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What conclusion does Siddhartha draw about the difference between knowledge and learning?
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Hesse is very interested in the “Journey” that is life; this book can even be considered a Bildungsroman, in which not only does a boy grow into a man, but a “soul” (a consciousness) grows from the physical world of “Knowing” to the spiritual world of “Learning”. For Hesse, our existence is a state of gaining understanding of universal truths through experiencing physical realities. So knowing is an earth-bound comprehension of facts; learning is a process of understanding paths, methods, journeys of the soul through planes or levels of experiences. This is obvious in the structure of Siddhartha, and the developments in Journey to the East, but is also the theme of Steppenwolf (where the autobiographical character journeys through stages of reality/consciousness leading to the Magic Theatre) and his masterpiece, Magister Ludi (or The Glass Bead Game). Educators, too, have understood the difference between teaching “facts” and teaching “what processes use those facts to reach conclusions and understanding” (see Bloom’s taxonomies, for example).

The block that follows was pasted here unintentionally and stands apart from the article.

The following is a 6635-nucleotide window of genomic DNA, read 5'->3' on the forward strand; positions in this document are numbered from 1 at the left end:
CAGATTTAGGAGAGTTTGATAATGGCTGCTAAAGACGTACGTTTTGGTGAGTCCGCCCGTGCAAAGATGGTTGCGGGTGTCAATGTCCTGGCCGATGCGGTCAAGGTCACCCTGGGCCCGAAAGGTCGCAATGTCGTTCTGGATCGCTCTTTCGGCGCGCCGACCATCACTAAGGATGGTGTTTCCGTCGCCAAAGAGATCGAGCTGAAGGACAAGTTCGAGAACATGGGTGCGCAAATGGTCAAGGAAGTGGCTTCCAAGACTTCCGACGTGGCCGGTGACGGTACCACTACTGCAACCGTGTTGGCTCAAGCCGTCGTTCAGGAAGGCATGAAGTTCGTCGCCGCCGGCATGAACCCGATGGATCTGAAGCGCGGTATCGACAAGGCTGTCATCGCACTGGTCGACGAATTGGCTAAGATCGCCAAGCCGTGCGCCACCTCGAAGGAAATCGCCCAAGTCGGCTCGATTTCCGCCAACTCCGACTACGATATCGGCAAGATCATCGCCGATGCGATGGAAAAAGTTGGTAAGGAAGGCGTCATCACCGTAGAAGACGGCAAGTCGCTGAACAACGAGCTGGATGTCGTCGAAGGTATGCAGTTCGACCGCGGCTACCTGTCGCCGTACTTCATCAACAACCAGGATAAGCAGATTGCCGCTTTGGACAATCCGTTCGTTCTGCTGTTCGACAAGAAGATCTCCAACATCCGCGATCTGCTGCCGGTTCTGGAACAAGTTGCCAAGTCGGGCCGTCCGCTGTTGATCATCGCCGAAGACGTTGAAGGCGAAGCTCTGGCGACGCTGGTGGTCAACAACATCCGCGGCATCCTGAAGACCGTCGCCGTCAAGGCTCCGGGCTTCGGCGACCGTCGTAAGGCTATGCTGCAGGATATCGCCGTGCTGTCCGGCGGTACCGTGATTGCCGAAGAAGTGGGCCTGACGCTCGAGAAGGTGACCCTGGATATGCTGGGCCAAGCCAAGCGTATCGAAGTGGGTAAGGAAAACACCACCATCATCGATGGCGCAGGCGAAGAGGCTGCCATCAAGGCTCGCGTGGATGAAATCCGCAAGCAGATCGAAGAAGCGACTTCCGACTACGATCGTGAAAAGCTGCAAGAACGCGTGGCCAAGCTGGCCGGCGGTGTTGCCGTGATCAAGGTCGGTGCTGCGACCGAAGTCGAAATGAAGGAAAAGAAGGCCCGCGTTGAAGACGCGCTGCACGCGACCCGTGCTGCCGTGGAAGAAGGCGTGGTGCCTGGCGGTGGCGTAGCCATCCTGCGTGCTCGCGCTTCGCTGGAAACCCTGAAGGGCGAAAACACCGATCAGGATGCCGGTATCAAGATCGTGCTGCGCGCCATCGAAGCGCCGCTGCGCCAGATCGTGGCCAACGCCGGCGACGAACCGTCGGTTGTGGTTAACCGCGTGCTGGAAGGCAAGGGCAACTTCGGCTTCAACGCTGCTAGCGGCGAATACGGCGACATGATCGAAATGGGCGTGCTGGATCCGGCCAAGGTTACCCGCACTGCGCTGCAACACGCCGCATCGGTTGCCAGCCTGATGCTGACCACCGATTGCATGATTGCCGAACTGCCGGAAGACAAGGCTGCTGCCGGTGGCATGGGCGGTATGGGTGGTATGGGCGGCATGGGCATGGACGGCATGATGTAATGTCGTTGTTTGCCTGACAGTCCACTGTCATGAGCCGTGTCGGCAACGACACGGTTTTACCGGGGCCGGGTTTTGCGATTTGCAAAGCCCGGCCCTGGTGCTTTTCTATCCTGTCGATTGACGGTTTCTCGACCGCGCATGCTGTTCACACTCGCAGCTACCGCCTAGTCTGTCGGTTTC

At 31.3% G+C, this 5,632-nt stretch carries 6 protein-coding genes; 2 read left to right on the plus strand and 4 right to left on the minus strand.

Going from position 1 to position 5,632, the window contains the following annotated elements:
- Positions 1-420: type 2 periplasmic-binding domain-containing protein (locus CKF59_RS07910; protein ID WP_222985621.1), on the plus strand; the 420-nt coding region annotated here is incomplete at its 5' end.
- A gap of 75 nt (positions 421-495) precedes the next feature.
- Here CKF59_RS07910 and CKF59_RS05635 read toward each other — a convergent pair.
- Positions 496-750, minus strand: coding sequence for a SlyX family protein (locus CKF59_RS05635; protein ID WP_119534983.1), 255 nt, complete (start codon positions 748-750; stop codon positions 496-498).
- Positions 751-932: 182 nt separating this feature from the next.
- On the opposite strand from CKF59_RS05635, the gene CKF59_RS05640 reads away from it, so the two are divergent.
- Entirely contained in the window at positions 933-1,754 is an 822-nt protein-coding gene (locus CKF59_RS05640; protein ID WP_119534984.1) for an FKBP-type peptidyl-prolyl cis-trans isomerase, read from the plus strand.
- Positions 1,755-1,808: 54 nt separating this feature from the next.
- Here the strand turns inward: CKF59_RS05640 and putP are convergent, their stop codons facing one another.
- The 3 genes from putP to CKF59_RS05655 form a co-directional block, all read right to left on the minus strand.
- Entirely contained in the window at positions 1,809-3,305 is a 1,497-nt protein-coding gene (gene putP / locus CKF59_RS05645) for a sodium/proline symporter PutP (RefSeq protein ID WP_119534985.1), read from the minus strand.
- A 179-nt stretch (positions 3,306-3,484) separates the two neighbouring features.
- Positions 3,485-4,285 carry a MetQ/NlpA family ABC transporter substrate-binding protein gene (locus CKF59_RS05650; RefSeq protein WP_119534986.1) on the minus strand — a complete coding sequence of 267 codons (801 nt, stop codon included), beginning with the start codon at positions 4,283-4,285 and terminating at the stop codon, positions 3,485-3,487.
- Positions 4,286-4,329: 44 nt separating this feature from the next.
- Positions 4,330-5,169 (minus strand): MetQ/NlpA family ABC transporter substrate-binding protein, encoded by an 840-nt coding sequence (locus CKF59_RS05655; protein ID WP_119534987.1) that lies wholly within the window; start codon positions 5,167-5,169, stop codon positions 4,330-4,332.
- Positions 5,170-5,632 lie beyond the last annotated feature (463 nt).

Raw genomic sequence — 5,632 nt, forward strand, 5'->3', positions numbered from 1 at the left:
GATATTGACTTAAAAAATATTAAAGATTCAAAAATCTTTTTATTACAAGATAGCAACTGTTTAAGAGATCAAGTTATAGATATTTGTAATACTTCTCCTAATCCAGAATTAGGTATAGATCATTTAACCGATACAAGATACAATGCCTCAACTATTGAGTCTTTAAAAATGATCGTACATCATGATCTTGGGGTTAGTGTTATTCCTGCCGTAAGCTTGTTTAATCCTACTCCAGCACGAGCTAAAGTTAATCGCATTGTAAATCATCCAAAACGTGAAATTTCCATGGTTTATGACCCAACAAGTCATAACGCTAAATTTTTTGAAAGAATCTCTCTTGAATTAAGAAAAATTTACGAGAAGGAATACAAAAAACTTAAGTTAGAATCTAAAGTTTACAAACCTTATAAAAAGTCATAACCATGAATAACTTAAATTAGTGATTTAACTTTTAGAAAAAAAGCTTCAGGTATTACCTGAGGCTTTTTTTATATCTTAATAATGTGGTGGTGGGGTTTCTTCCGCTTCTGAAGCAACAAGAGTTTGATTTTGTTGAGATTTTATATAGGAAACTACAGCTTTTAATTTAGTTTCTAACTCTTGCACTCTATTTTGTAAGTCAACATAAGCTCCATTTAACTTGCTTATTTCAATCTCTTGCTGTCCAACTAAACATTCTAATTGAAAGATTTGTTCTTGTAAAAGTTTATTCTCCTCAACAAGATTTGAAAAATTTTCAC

Posted by wordprof on September 8, 2012 at 4:28 PM (Answer #1)
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